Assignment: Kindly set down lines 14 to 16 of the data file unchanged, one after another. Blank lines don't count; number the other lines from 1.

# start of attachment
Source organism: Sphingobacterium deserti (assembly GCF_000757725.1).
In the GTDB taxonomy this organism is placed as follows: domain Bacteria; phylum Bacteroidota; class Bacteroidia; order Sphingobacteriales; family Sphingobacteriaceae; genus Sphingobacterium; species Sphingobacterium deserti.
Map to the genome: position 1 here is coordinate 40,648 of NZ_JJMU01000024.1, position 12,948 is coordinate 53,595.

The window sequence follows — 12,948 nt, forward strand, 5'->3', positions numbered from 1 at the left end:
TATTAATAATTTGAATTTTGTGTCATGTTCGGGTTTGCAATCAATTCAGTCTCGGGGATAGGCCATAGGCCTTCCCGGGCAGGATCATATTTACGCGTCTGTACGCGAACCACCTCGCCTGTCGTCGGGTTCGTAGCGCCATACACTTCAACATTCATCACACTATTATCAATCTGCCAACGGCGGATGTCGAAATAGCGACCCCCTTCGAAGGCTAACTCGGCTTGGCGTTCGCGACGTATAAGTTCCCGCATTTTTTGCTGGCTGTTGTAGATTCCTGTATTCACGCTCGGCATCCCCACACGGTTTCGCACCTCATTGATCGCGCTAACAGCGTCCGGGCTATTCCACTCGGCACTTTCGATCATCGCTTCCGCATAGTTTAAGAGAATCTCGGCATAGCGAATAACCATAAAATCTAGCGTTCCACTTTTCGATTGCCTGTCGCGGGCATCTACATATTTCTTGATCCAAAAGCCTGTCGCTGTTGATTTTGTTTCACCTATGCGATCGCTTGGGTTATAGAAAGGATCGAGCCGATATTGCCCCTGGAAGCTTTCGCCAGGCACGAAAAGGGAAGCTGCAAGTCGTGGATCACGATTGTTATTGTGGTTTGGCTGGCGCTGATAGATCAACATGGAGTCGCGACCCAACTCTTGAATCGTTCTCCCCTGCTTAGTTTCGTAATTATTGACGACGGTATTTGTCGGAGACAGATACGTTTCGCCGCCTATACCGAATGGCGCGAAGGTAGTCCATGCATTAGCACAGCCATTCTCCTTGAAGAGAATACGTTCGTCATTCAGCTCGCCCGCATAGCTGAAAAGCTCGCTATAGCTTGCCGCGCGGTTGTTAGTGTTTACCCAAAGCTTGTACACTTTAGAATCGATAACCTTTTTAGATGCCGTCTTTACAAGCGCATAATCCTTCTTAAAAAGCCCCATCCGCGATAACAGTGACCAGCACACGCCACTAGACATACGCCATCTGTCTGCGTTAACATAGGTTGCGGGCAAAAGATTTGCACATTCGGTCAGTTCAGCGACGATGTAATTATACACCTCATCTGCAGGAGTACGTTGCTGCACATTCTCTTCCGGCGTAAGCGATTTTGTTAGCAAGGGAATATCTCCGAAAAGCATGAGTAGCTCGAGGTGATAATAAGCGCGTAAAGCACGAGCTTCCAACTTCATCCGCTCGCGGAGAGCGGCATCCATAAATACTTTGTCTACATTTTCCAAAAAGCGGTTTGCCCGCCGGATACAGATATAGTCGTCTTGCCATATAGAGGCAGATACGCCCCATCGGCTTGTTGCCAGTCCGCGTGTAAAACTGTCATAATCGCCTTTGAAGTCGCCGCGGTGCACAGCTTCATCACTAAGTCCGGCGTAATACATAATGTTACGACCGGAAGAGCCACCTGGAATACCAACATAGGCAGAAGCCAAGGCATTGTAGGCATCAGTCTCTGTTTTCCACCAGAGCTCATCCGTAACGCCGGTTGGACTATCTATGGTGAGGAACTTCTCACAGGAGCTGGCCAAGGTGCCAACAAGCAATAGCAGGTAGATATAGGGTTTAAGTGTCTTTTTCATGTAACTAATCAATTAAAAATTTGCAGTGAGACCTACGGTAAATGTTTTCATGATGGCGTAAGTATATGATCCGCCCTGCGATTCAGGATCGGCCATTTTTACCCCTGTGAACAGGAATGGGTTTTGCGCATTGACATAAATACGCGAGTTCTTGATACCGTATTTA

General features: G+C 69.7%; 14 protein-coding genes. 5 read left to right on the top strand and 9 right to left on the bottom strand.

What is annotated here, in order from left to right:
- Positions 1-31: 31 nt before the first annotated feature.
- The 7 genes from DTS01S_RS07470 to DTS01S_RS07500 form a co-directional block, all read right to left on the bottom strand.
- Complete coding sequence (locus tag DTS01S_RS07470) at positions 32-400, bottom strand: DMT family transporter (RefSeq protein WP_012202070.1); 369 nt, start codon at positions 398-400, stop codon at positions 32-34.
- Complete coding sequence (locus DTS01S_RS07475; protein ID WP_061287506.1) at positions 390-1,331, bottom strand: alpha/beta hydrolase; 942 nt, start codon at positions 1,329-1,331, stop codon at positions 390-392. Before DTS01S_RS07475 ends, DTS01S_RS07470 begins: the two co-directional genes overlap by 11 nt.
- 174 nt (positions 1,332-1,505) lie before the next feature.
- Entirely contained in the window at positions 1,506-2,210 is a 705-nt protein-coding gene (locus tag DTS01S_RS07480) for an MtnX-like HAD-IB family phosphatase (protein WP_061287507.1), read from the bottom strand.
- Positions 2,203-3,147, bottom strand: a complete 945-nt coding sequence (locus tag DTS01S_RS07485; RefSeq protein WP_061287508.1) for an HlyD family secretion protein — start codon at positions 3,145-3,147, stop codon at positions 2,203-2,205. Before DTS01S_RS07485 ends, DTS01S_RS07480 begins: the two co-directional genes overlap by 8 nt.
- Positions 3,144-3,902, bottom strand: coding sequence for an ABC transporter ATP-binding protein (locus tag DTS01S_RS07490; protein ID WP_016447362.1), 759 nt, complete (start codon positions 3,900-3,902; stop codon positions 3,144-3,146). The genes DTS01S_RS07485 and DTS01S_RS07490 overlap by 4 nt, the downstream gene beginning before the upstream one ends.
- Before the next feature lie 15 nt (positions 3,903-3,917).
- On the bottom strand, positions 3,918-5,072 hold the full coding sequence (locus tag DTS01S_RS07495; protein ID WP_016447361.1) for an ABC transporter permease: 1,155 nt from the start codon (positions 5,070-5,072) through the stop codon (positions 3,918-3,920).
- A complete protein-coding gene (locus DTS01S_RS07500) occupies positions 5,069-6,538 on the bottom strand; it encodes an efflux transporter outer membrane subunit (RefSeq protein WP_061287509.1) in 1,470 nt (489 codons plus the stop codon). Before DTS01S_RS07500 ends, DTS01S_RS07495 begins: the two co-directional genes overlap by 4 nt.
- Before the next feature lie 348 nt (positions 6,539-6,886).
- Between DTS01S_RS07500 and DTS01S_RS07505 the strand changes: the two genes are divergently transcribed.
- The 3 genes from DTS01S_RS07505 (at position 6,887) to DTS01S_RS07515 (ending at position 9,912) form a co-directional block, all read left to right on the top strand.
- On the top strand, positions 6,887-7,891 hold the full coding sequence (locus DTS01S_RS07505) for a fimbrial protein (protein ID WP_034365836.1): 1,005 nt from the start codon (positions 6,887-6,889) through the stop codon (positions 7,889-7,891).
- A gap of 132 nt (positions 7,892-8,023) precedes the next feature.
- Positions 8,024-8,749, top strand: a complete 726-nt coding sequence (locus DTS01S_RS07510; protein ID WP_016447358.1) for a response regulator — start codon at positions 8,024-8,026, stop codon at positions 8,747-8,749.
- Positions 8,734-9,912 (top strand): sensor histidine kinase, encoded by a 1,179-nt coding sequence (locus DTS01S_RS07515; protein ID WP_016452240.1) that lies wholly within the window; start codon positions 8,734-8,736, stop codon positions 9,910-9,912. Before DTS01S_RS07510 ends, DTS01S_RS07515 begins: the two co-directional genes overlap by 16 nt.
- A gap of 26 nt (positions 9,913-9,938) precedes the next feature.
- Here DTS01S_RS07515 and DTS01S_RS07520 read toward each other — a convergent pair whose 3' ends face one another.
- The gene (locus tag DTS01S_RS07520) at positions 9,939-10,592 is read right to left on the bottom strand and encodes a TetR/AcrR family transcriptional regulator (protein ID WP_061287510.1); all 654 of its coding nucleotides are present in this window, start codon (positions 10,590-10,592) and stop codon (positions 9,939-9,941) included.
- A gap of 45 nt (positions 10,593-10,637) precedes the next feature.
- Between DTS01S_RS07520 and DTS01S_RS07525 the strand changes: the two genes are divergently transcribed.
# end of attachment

- Positions 2,203-3,147, bottom strand: a complete 945-nt coding sequence (locus tag DTS01S_RS07485; RefSeq protein WP_061287508.1) for an HlyD family secretion protein — start codon at positions 3,145-3,147, stop codon at positions 2,203-2,205. Before DTS01S_RS07485 ends, DTS01S_RS07480 begins: the two co-directional genes overlap by 8 nt.
- Positions 3,144-3,902, bottom strand: coding sequence for an ABC transporter ATP-binding protein (locus tag DTS01S_RS07490; protein ID WP_016447362.1), 759 nt, complete (start codon positions 3,900-3,902; stop codon positions 3,144-3,146). The genes DTS01S_RS07485 and DTS01S_RS07490 overlap by 4 nt, the downstream gene beginning before the upstream one ends.
- Before the next feature lie 15 nt (positions 3,903-3,917).